Not having been part of the conversation between you and your priest, it is hard to know the entire circumstances. Some of the information that you will need to supply to the bishop may be of a personal nature, and do not need to be disclosed here. First, did the marriage take place in the Catholic Church. If it did, and the priest who married you did so knowing that your husband was not Catholic, then he probably already had contacted the bishop and had permission to marry the two of you. If you where married by a Civil ceremony, or at a Non-catholic church or Temple, then you can simply start by writing a letter to the bishop of your home diocese, and explain the situation, you may also wish to inform him of the place and date of your baptism, as the Church were you where baptized should have a record of the sacraments you received, (Baptism, first communion, confirmation, and if you had ever been married before, or taken solemn vows.) This may be all that you need to obtain permission to be married in the Church where you live now. The ceremony can be a private one in the Church or sacristy, if you where not married in the Church previously.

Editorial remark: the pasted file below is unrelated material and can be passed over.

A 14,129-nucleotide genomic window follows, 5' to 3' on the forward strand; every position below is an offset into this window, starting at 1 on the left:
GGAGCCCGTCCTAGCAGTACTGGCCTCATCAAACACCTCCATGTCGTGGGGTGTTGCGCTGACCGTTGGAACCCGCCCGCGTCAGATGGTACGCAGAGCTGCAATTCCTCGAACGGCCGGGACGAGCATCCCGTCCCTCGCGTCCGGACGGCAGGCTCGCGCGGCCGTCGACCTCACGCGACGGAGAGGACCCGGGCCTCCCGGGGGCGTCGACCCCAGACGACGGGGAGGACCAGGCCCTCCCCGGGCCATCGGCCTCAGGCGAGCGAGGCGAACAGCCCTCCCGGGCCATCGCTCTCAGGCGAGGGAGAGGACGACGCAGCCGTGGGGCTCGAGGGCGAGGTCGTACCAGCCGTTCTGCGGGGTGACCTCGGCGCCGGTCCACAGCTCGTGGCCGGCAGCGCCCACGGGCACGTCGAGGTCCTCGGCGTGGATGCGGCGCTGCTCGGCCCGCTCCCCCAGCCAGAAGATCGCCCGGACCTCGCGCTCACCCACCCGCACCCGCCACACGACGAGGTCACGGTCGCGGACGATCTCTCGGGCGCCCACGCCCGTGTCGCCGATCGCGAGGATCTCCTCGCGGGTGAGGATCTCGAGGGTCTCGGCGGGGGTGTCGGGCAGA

Just as we don’t know all the backround of your individual case, it is hard to say how long the process will take, but being able to receive the graces in your marriage, and in communion are important. What looks like a devistating setback may also be a blessing in disguse. To marry in the Church, your husband will have to learn a little about the Catholic Church, you never know, this may be the very thing he needs to help him consider what place Jesus should have in his heart, and may result in his conversion.

    #9495

    Babsintx
    Member

    I believe I am being called to the Catholic Church and am learning about it right now.
    I have been married before but not to a Catholic and not in the Catholic Church. There was abuse involved, but that need not be discussed here. What I want to know is how difficult is it to obtain an annulment or is one even necessary. I may want to marry in the future and want to make sure I do the right thing.

    #9533

    Andres Ortiz
    Keymaster
    "Babsintx":e09nzenr wrote:
    I believe I am being called to the Catholic Church and am learning about it right now.
    I have been married before but not to a Catholic and not in the Catholic Church. There was abuse involved, but that need not be discussed here. What I want to know is how difficult is it to obtain an annulment or is one even necessary. I may want to marry in the future and want to make sure I do the right thing.[/quote:e09nzenr]